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From Fat Monica to Chandler's dad: How well has 'Friends' aged, really?

Some are reluctant to put Friends under the microscope, but the beloved sitcom retains such a pull on viewers it's only fair to reckon with some of its most questionable aspects

Clémence Michallon
New York
Friday 11 January 2019 21:06 GMT
Friends: Chandler introduces Monica to his 'dad'

It has been 24 years since Friends premiered and 14 since Monica, Chandler, Ross, Rachel, Phoebe and Joey took their last bow, and, for a while after the finale, Friends lived on as a harmless pop culture icon, a cosy show to return to in trying times.

But this is 2019, and viewers – who have become more attuned to how fiction shapes our vision of the world – are casting a more critical eye on the sitcom. Some are reluctant to put Friends under the microscope. Is nothing sacred anymore? Is every childhood favourite destined to be ruined as we hold pop culture to higher moral standards?

Well, no. But Friends retains such a pull that Netflix was willing to shell out a reported $100m to keep it on its platform for at least another year. It seems essential, then, to reckon with some of the show's most questionable aspects – namely, the fact that all six friends seemed to live in a world overwhelmingly populated by straight, white people. A world where being fat or acting gay (whatever that means) doomed you to become the butt of many jokes.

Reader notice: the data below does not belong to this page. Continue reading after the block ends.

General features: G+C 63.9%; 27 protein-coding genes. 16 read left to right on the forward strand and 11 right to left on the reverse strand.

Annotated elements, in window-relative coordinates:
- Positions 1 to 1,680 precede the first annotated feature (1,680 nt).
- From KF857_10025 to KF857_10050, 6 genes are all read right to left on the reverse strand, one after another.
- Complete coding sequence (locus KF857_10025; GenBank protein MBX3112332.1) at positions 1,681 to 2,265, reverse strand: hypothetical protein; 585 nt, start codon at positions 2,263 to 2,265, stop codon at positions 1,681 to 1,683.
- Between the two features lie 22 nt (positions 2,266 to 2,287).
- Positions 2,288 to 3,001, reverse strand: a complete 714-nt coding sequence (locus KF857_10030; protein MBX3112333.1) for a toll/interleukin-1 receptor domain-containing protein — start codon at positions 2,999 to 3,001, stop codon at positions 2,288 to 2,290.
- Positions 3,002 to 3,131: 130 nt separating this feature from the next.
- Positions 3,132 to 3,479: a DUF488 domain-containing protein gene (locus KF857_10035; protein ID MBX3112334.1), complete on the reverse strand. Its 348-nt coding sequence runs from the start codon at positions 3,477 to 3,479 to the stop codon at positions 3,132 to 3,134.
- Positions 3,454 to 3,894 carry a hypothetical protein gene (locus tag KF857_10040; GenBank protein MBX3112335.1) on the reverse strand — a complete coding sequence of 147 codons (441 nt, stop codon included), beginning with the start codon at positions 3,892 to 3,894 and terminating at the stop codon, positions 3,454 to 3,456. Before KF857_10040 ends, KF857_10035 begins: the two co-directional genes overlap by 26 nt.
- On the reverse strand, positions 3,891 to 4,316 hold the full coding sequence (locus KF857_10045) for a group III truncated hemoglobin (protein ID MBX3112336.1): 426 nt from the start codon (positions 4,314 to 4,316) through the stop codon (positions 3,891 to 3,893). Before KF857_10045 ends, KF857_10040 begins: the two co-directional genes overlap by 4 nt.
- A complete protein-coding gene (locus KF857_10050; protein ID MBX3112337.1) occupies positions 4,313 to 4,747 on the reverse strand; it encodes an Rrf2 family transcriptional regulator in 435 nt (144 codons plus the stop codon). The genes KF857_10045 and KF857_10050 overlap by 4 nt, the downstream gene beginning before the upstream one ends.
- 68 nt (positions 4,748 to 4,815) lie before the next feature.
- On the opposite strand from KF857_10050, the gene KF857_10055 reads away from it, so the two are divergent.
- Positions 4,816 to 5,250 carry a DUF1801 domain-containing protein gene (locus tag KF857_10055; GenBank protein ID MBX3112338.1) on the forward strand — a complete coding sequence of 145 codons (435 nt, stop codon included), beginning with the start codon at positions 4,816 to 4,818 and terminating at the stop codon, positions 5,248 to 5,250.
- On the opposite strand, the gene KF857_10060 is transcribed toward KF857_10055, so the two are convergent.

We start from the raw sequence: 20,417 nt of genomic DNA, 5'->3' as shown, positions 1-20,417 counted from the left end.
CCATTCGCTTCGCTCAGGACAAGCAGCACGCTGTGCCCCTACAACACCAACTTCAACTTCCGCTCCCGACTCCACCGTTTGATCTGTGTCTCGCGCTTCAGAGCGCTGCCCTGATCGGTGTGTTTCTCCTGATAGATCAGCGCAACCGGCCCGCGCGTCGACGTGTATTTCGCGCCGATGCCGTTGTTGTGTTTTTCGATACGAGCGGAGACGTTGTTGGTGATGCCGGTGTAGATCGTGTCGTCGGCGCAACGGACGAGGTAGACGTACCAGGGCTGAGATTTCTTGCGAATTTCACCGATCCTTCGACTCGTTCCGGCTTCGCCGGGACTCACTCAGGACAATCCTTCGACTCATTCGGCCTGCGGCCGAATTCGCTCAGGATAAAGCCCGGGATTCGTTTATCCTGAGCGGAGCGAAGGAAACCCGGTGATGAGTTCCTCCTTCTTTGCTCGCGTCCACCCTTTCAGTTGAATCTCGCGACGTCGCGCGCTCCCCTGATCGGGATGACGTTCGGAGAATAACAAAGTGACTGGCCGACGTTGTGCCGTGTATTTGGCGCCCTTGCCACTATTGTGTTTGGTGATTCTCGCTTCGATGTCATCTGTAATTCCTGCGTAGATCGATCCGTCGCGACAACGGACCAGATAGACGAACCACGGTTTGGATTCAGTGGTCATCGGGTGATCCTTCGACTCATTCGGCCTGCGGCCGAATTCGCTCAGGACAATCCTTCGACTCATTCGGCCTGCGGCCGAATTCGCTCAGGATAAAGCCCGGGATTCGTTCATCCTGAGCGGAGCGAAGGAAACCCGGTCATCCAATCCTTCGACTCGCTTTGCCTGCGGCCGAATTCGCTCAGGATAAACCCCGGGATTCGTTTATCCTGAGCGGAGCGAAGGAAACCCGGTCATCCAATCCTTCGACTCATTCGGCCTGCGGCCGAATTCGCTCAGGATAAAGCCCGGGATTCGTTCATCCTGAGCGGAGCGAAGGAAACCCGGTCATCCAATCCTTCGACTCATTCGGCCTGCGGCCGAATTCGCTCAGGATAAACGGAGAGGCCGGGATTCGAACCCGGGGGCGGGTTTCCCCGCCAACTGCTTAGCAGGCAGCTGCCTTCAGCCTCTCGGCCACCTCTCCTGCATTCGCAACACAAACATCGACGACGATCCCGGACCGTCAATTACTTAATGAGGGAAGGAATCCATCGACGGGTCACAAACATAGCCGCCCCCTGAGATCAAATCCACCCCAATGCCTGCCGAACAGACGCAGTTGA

“It’s fair to say [Friends] was the product of its time, but the problem is that time was far less inclusive, and an era when bigotry, even into the guise of a sitcom, was more acceptable,” says Kelsey Miller, the author of the recently released I’ll Be There for You, an in-depth look into the show’s history.

To understand why Friends sometimes feels like an older relative with whom you can discuss the weather but not important social issues, look no further than race. As Miller points out, it took the show – a show based in New York City, of all places – nine seasons to have a recurring black character (palaeontologist Charlie Wheeler, played by Aisha Tyler).

Friends let some of its characters down when it comes to religion, too. Some might be surprised to learn that Rachel Green is Jewish (a fact confirmed by show co-creator Marta Kauffman in an interview with the Jewish Telegraph) because her identity is never clearly stated. Instead, Green’s religion is hinted at throughout the show, such as when she refers to her grandmother using the Yiddish word “Bubbe”.

“A lot of people speculate is because they were just trying to make it more palatable and that having a sort of Jewish girl next door, love interest character wouldn’t have worked as well,” Miller says. “That’s certainly how it went on those big, giant sitcoms of the era.”

Then comes, of course, the “Fat Monica” problem. Monica Geller’s younger self (played by Courteney Cox in a fat suit) is so removed from her present-day personality that she feels more like a cartoonish alter ego than the teenager who would one day become a competent New York City chef.

“She’s a joke,” Miller – whose first book, a memoir titled Big Girl: How I Gave Up Dieting and Got A Life, delivered a detailed take-down of the dieting industry – says.

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But as offensive as the portrayal might be, it has some unexpectedly redeeming qualities that still resonate with some viewers today.

“A lot of people really like Fat Monica because she had confidence in a way,” Miller says. “She seemed totally unaware of the fact that people were making fun of her a lot of the time. I think for a lot of fat women and girls, watching that character, that was kind of a cool thing.”